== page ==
There are few things as life-changing as having plastic surgery. Whether it’s for cosmetic improvement or to correct a health issue, plastic surgery entails a major alteration to your physical appearance, and it shouldn’t be taken lightly. Liposuction, facelifts, Botox treatments and breast enhancements are all invasive procedures, and your peace of mind depends on both the preparation and the skill of your doctor. Here are some of the questions you should ask—both your doctor and yourself—before you have plastic surgery.
It Starts With the Doctor
First and foremost, it’s important to get to know the surgeon who will be performing your procedure. It’s well worth the time to do a little research in advance of meeting with your doctor to determine if they’re a good fit. Is plastic surgery their primary practice, or do they specialize in another area? Do they have any patients who would recommend them?
For an even safer bet, seek out referrals from your primary physician, or friends and family who’ve gone under the knife. After all, who better to ask than a satisfied breast implant patient? Formulate a list of questions about the doctor’s qualifications and licensing—if they are certified by the American Board of Plastic Surgery, for example—and schedule brief interviews.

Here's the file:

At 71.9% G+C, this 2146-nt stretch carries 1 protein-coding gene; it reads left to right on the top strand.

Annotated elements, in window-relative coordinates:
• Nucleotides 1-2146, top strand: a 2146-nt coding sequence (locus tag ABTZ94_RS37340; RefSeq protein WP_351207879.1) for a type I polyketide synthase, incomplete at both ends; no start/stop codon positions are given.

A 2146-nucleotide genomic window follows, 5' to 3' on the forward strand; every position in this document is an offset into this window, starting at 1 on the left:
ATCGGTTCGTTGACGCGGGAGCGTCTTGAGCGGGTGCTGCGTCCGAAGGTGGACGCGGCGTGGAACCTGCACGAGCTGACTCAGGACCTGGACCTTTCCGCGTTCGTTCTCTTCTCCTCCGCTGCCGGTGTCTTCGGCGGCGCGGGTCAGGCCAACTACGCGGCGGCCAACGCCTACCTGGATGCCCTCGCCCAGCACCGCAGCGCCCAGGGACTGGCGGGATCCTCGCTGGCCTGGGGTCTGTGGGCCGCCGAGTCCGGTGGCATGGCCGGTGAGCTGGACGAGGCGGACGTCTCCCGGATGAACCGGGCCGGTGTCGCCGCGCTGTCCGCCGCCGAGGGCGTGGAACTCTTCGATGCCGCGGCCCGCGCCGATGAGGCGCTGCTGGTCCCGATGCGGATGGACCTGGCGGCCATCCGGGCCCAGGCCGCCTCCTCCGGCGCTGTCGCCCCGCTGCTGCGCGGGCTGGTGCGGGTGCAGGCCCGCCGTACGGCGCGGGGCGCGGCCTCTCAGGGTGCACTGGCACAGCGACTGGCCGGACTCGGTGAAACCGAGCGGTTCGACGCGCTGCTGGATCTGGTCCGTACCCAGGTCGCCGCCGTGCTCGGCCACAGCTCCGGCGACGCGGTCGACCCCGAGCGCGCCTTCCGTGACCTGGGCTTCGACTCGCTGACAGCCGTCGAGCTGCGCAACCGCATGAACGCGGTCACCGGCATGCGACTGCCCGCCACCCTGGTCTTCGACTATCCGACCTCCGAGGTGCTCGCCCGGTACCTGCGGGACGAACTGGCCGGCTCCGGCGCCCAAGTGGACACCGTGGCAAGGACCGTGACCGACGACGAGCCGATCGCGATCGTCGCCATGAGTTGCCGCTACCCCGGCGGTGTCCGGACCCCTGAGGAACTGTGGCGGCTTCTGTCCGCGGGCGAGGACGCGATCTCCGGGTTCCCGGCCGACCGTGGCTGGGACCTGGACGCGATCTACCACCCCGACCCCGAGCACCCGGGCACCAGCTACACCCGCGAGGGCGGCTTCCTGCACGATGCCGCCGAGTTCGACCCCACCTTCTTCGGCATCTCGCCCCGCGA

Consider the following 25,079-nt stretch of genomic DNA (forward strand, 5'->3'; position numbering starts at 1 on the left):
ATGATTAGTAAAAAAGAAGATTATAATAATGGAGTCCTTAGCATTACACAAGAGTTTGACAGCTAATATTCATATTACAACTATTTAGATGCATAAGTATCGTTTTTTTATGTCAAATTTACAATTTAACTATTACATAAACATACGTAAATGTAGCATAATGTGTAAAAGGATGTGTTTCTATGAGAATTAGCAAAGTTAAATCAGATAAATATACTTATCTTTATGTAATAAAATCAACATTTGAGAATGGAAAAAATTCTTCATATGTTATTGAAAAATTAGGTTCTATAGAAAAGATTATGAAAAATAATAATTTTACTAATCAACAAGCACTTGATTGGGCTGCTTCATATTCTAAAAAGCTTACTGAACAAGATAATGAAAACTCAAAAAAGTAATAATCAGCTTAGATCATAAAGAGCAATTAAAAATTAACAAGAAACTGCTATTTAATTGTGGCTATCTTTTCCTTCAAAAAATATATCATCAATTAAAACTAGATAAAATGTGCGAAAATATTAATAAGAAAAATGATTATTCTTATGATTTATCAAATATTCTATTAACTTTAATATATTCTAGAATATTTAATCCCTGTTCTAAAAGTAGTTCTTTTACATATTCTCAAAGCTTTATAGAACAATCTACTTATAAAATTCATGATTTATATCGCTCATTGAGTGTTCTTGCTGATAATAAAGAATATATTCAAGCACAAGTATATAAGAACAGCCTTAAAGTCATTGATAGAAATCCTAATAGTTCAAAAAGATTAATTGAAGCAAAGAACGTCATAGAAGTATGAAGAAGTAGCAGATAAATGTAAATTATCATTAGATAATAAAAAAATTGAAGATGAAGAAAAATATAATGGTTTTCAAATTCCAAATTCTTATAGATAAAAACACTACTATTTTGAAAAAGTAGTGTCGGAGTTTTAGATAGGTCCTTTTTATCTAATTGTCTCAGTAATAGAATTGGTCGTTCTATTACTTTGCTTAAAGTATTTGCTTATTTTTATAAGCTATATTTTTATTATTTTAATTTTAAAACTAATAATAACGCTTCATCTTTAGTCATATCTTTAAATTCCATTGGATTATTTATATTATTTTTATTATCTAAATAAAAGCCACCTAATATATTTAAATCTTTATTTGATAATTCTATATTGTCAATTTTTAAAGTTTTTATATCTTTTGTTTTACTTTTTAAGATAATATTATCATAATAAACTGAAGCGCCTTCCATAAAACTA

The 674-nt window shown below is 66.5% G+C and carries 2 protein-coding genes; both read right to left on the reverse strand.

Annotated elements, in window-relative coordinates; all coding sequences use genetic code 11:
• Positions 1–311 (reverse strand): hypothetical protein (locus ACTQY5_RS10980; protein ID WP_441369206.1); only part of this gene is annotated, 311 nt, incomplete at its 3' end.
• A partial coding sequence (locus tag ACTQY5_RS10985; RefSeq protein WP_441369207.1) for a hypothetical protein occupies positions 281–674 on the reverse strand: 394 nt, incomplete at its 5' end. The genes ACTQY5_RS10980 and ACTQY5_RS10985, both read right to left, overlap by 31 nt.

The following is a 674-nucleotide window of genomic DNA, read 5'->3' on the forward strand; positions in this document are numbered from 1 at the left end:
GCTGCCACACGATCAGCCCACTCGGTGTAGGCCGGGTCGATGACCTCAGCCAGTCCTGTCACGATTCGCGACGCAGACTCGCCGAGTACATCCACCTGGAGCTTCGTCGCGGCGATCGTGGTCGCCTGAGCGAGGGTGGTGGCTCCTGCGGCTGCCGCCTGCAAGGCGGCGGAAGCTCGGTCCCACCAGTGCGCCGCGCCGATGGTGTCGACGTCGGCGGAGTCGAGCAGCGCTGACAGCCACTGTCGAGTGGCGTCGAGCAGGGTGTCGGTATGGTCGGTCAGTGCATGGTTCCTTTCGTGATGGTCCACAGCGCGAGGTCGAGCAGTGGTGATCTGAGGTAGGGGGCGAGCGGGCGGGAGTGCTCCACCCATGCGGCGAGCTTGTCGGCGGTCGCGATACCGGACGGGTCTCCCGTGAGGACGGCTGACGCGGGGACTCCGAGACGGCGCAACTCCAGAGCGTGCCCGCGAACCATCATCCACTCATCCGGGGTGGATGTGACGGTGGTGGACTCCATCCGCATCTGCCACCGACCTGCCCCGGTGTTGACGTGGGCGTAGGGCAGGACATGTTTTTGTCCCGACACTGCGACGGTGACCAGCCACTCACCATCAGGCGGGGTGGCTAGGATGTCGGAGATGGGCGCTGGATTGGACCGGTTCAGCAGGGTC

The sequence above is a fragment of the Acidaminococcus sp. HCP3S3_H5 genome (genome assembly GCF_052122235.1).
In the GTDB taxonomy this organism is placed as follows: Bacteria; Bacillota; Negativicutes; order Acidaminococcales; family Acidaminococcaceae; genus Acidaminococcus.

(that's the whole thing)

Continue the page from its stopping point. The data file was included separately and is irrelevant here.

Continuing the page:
Your Safety During and After Surgery Is Paramount
Once you find a certified plastic surgeon with whom you have some rapport and whom you trust, that’s half the battle. The next step is to familiarize yourself with any potential post-op complications. Your plastic surgeon should be able to candidly tell you the risks involved for any surgery he or she is capable of performing—and you should never hear the words “risk-free,” because there’s no such thing. Your surgeon should be able to accurately and confidently describe what you’ll feel after the surgery, if there will be swelling, and the program of rest and medicine you’ll need to recover.
No matter who your surgeon is, there’s always a possibility that something could go wrong. As such, you want to be apprised of your surgeon’s plan and resources in the case of emergency. If you need to be rushed to a different hospital, does your surgeon have the necessary privileges to continue treating you at this new location? This is not guaranteed, and you do not want to a new surgeon to take over a plastic surgery operation, so it’s important to iron out these details in advance.
You should make it a point to cover these questions during the initial consultation, and not count on your surgeon to cover them as a matter of course—other patients may not have bothered to ask, and it may not be a part of his or her routine. Many thousands of plastic surgeries are performed each year with high rates of success; just make sure you’re in good hands before you go under the knife.